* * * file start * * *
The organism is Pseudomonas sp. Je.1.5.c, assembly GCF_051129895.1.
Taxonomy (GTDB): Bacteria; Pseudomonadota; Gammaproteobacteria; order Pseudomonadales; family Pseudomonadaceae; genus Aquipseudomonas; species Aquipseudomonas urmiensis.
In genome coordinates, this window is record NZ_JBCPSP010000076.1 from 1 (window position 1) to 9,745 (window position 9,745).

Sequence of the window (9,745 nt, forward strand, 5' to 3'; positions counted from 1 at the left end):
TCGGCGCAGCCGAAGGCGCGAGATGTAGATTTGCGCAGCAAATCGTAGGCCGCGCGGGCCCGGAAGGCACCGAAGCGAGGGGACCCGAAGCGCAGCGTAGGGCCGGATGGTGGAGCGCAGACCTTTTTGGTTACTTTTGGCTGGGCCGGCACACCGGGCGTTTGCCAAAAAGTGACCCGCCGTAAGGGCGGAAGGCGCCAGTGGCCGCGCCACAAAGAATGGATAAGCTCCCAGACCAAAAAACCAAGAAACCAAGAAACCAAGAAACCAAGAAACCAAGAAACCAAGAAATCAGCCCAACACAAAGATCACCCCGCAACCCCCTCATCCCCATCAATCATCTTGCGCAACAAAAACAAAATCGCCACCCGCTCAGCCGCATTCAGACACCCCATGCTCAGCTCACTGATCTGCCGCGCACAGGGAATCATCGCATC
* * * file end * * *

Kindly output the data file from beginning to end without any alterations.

The organism is Pseudomonas sp. Je.1.5.c, assembly GCF_051129895.1.
Taxonomy (GTDB): Bacteria; Pseudomonadota; Gammaproteobacteria; order Pseudomonadales; family Pseudomonadaceae; genus Aquipseudomonas; species Aquipseudomonas urmiensis.
In genome coordinates, this window is record NZ_JBCPSP010000076.1 from 1 (window position 1) to 9,745 (window position 9,745).

Sequence of the window (9,745 nt, forward strand, 5' to 3'; positions counted from 1 at the left end):
TCGGCGCAGCCGAAGGCGCGAGATGTAGATTTGCGCAGCAAATCGTAGGCCGCGCGGGCCCGGAAGGCACCGAAGCGAGGGGACCCGAAGCGCAGCGTAGGGCCGGATGGTGGAGCGCAGACCTTTTTGGTTACTTTTGGCTGGGCCGGCACACCGGGCGTTTGCCAAAAAGTGACCCGCCGTAAGGGCGGAAGGCGCCAGTGGCCGCGCCACAAAGAATGGATAAGCTCCCAGACCAAAAAACCAAGAAACCAAGAAACCAAGAAACCAAGAAACCAAGAAACCAAGAAATCAGCCCAACACAAAGATCACCCCGCAACCCCCTCATCCCCATCAATCATCTTGCGCAACAAAAACAAAATCGCCACCCGCTCAGCCGCATTCAGACACCCCATGCTCAGCTCACTGATCTGCCGCGCACAGGGAATCATCGCATC